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“Sustainability – Hands-On” Recap

Highlights from a PaperSpecs webinar.

Sus HandsOn

Yesterday, Susan and I participating in the latest PaperSpecs webinar called “Sustainability – Hands On”. It was an incredibly informative session especially for someone like me who’s new to the world of green design, and who better to lead the session than the guy who wrote the book (literally) on Green Design Brian Dougherty of Celery Design Collaborative and Sabine Lenz, founder of Paper Specs. I’ve written up a few of the main points brought up during the session.

The Value : Cost Relationship


When trying to convince clients of more sustainable options for their print projects the usual hurdle we as designers face is the higher cost perception. The premise of the Value : Cost equation is that if the Cost of a project outweighs its perceived Value to the client then the client won’t go for it. My first approach to this would then be to lower the Cost side (pick cheaper paper, no fancy metallics etc.) But the other approach would be to raise the Value of the project so that ,even with a slightly higher price tag, there’s still a positive net effect for the client.

Design Backwards


To come up with higher value solutions for their clients, Celery Design came up with what they call their “Design Backwards” system:

  1. Start with the end in mind:”What will happen once the user’s finished with the product?”.
  2. Use: “What will add value to the end user’s experience?”
  3. Distribution: “How will this get to the end user?”
  4. Warehousing: “How will this be stored?”
  5. Bindery: “How will this be put together?”
  6. Printing: “How will this be printed?”
  7. Designer: With all these considerations now you can start playing with type, color, photos, etc.

Diagram showing Celery Design’s Design Backwards thinking process

At first glance this system might seem somewhat restrictive and unrealistic for every project, but as designers we’re trained to see restrictions as parameters within which to play and therefore shouldn’t see them as limitations so much as opportunities for innovation. So, once I got over the idea that it’d be too much work to design backwards, I was excited by the prospect of being able to take on the challenge and see what creative solutions came from it. Besides, even if it’s not possible to pass with flying colors on every stage of the system at least thinking about it will lead your brain to alternative options for future projects.

Brian used their recent project for the Lemnis Lighting packaging to illustrate the possibilities of using design backwards thinking.

The key features of the product are:
1) after the user opens the package it doubles as a lamp shade


2) The pyramid shape makes the packaging easier to stack and transport more units per trip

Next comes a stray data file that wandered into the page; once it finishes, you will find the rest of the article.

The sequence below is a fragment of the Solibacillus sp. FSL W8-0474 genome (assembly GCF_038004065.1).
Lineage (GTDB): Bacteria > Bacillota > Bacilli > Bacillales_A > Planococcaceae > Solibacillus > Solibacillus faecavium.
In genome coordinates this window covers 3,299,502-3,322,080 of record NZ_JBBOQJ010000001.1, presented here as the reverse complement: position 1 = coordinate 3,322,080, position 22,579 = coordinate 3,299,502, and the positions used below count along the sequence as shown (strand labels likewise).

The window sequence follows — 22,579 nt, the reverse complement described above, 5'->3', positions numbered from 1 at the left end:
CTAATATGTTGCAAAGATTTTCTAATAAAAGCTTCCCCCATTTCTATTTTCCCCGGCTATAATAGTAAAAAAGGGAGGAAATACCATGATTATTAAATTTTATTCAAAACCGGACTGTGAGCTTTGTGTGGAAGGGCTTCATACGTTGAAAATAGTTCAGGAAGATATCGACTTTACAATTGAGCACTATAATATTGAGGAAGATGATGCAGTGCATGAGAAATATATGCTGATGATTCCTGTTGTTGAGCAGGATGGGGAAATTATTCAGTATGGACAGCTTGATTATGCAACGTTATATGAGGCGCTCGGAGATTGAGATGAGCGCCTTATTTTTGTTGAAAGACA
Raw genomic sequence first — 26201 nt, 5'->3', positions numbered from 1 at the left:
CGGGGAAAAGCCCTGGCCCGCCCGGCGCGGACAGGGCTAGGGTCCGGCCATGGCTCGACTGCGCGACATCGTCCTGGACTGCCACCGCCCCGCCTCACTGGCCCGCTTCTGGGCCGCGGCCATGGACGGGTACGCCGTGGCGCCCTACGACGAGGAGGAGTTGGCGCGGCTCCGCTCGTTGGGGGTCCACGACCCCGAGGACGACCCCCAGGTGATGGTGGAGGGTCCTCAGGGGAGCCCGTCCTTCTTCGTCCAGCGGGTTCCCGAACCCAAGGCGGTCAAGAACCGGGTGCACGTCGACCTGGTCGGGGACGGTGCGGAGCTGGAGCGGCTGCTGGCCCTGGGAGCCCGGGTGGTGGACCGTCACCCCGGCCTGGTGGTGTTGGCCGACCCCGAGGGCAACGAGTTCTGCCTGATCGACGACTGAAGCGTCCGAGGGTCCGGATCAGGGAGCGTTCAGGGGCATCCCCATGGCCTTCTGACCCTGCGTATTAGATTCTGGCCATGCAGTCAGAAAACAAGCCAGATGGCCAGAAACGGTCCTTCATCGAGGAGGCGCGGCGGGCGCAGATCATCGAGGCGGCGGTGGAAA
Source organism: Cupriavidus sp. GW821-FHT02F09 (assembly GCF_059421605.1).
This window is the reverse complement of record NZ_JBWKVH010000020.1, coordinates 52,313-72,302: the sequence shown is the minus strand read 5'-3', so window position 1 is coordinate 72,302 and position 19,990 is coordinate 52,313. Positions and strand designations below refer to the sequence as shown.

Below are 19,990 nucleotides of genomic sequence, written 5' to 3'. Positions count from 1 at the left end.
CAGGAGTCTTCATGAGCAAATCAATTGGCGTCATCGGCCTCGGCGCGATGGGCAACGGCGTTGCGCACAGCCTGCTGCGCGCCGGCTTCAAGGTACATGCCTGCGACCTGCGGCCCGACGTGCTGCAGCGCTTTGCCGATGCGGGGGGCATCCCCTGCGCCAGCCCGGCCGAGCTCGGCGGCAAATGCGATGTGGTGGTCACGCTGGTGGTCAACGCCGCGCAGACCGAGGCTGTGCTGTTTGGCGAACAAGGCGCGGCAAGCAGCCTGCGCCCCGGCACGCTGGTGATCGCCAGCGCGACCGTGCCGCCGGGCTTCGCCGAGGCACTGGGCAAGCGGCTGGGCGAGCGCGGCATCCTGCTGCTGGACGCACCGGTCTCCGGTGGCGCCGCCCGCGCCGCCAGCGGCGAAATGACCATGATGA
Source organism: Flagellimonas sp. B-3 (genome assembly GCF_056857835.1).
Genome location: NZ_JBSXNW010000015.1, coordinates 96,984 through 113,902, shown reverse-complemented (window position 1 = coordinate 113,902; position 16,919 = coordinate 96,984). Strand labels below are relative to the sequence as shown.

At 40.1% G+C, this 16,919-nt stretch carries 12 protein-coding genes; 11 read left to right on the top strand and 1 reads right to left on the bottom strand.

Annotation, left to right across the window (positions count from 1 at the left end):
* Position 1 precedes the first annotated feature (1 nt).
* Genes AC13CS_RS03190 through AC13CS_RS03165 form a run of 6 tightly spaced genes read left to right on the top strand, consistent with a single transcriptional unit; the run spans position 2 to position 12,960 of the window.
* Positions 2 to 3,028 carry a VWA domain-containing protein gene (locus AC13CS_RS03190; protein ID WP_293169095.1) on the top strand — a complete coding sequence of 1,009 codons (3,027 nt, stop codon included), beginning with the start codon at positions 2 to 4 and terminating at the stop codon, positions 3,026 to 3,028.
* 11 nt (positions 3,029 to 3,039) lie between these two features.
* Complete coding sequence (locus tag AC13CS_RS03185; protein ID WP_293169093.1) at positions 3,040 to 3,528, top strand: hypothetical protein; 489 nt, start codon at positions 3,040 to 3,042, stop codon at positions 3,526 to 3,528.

3) the packaging was designed to use folds and tabs rather than adhesives


4) The design of the unfolded package was engineered to be printed 6 up on 1 press sheet


5) the paper used was recyclable

Incremental Change
if you’re like me, most of your clients won’t be able to, or afford to, make a huge jump into the sustainability pond. We’re going to need to make small incremental changes towards that goal. Brian showed his hp Global Citizenship report as an example. This project started off as an 80 page behemoth and over years, evolved into a hybrid web, CD-ROM & 20 page booklet product.


Sustainability Score card
The part of the session that got the most reaction from the participants was the more technical part. Celery Design came up with a system with which to rate paper & printing choices called the sustainability score card, based on 3 variables:
1) Source & Toxicity – where does it come from?
2) Energy & Water – how much energy & water does it take to make and what is it’s affect on the water table
3) Destiny – where does it go when it’s done?

They used 3 degrees of usability to rate their choices based on the stoplight metaphor:
red – avoid
green – use
yellow- not as good as green but not as bad as red

The next table was the real eye-opener for me as it showed a list of paper choices ranging from Post-Consumer recycled fiber to Green-E powered paper. I was vaguely familiar with some of the terms thrown around but was glad I wasn’t alone so Brian and Sabine helped with definitions of acronyms like FSC and SFI, TCF,PCF the difference between varnishes and laminates and advances in the print quality of Post-Consumer paper.


Another topic that was brought up was inks. Soy-based and veggie-based vs. their petroleum counterparts, their VOC levels (Volatile Organic Compounds for those who are like me and didn’t know what that meant). Sabine mentioned a new Liberty ink that has a 1 VOC rating rather than the 5 – 20 for soy-based or 30 for petroleum-based inks.

The table brought up a lot of good questions, and helped to give a broad framework with which to make some choices for upcoming projects. Overall, the webinar gave me as much raw information as it did food for thought and motivation to research, create and innovate for my own clients.

Andrew Davies

Drew's degrees in Illustration, 2D animation and Broadcast Design, and his volleyball skillz mean he can get your design done and play well with others at the same time. He’s the Creative Director at Paragon and will call you out if you start hanging out with shady-looking fonts and messing around with whacked-out color palettes.


One thought on ““Sustainability – Hands-On” Recap

  1. organic food says:

    hi, i like what you wrote but may i ask you – what is your opinion on the saying that organic food can extend life ?.

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